Gorgeous and ginormous display
- 6.42-inch OLED
- 2340 x 1080
As for the actual screen, that's a 6.42-inch panel with a 19.5:9 aspect ratio. Did we mention there's no notch on this beauty?
As well as being big and immersive, it's built on an OLED panel which means vivid colours and lots of contrast. We've only spent a short amount of time with it, but it was certainly attractive on first looks.
Perhaps the one downside is that it's "only" a FullHD+ panel, which means 1080 x 2340 resolution and a pixel density of just over 400ppi. It's not the sharpest screen out there, but it's plenty sharp enough to ensure you shouldn't see individual pixels.
Omoji and 3D Face Recognition
- 3D and IR sensors
- Secure facial recognition
- Animated emoji
One key feature missing - and deliberately so - is a fingerprint sensor, and that's because this phone promises to have facial recognition capabilities that rivals Apple's own FaceID.
When the mechanism slides up, it's not just revealing a front facing camera. There's a collection of various depth and IR sensors which - combined - can scan and create a complete 3D model of a user's face. It can recognise and scan 15000 different data points that include depth as well as visual data, making it secure enough to authenticate payments and purchases as well as unlocking the phone.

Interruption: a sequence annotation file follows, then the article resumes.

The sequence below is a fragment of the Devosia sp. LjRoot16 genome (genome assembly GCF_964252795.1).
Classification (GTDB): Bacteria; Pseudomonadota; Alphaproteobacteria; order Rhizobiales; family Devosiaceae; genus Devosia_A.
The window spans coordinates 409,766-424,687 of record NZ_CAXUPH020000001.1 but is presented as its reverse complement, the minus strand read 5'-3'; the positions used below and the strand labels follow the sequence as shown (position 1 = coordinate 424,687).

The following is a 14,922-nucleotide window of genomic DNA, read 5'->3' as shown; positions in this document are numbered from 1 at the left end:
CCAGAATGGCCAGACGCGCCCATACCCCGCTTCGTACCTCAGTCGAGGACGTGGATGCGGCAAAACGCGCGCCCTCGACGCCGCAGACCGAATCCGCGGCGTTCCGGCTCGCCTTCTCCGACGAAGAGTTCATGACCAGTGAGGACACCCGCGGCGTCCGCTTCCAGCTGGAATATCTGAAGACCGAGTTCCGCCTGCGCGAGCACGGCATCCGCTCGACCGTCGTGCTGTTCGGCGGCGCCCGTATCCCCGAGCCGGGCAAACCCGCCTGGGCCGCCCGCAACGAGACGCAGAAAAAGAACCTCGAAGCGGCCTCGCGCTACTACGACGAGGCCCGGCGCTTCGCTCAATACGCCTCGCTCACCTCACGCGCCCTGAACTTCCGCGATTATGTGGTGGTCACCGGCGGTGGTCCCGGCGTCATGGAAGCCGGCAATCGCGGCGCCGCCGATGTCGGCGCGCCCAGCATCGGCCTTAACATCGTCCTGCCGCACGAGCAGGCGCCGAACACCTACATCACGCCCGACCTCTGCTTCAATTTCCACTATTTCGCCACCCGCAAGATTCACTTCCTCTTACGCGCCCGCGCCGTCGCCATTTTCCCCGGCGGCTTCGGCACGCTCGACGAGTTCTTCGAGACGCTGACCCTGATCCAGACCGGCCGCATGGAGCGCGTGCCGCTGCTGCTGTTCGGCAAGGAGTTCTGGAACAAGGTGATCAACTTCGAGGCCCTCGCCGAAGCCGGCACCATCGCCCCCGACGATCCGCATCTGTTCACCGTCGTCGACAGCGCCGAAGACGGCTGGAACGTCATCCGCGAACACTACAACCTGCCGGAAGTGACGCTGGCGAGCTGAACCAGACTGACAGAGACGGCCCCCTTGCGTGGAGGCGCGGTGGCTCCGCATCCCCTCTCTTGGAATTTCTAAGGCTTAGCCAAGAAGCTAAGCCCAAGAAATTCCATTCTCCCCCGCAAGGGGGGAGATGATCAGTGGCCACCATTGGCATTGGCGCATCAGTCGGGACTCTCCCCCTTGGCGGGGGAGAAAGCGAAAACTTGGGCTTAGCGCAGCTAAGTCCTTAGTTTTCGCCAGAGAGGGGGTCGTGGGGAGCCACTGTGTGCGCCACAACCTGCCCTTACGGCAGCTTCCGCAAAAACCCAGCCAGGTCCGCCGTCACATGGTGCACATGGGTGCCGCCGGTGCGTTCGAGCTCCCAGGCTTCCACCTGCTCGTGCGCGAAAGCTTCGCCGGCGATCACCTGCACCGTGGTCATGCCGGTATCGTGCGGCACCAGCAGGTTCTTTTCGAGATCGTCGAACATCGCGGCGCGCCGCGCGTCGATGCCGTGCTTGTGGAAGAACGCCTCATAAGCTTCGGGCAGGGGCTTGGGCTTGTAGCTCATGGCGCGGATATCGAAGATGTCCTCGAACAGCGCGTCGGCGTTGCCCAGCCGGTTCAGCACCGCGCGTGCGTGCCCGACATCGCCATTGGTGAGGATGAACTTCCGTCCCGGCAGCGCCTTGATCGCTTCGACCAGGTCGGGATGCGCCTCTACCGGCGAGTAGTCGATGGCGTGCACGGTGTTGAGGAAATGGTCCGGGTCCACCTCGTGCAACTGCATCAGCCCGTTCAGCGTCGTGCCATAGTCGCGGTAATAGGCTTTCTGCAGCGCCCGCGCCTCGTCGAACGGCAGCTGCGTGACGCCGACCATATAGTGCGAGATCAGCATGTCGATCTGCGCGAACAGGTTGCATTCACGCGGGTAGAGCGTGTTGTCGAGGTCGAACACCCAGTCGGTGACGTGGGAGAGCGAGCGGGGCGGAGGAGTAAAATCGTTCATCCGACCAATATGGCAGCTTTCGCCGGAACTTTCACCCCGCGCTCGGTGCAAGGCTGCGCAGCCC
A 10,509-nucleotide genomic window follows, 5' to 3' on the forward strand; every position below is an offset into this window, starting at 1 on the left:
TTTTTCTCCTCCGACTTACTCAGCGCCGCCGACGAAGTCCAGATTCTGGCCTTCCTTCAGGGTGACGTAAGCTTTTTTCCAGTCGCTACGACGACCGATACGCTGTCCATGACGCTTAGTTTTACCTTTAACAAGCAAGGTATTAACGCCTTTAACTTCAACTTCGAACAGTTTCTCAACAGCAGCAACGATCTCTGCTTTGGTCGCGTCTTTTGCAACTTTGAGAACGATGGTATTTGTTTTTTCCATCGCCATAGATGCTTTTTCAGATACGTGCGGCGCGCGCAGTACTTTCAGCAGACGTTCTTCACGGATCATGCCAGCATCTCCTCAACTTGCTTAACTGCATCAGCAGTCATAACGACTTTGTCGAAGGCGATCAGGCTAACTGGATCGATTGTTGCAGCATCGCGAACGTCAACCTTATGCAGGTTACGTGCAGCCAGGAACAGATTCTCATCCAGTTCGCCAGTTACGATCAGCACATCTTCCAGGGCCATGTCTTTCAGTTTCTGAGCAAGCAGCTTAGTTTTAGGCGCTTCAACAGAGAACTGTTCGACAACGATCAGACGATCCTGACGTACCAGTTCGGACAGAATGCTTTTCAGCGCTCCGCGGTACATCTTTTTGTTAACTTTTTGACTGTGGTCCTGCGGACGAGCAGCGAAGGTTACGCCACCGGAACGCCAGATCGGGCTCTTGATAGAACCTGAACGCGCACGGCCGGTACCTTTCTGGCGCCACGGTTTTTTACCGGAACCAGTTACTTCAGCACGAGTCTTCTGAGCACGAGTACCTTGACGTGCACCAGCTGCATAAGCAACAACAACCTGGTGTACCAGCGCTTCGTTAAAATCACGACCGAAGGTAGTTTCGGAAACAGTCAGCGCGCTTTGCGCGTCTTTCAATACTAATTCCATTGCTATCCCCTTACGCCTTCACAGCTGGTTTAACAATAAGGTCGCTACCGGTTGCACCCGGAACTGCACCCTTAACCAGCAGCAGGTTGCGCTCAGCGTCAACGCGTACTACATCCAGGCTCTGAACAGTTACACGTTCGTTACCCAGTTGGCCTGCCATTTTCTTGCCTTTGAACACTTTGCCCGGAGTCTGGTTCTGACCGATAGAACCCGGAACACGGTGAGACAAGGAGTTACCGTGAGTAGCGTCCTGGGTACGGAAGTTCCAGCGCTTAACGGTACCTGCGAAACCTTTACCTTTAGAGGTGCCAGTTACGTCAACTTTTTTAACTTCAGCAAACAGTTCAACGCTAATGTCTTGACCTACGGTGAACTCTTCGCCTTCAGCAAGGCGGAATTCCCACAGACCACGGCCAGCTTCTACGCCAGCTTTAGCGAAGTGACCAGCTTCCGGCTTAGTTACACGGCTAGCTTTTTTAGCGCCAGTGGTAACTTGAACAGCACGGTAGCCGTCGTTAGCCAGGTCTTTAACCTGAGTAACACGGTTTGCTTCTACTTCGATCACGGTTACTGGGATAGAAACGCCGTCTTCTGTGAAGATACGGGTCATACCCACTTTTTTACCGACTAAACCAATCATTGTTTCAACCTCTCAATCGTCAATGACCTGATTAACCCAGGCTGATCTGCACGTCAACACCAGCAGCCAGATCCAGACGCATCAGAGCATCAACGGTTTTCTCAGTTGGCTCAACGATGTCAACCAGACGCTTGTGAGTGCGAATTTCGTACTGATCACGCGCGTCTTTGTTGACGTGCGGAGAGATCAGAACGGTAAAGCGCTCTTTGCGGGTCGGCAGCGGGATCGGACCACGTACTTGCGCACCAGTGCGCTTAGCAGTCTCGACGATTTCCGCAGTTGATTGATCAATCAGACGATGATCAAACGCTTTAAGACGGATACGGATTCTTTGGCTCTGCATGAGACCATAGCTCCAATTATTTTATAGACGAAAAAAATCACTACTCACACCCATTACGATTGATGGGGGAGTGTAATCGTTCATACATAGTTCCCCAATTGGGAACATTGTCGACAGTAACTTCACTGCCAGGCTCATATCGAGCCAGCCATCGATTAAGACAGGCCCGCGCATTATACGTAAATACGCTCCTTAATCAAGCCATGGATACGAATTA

As if that wasn't enough, you can have some fun with it too. Oppo's Omoji are exactly what you think they'd be from the name. It's essentially Animoji, in Oppo flavour. You can create your own custom 3D emoji character, or use a preset animal or character and animate them using facial expressions just like Apple and Samsung's emoji creations.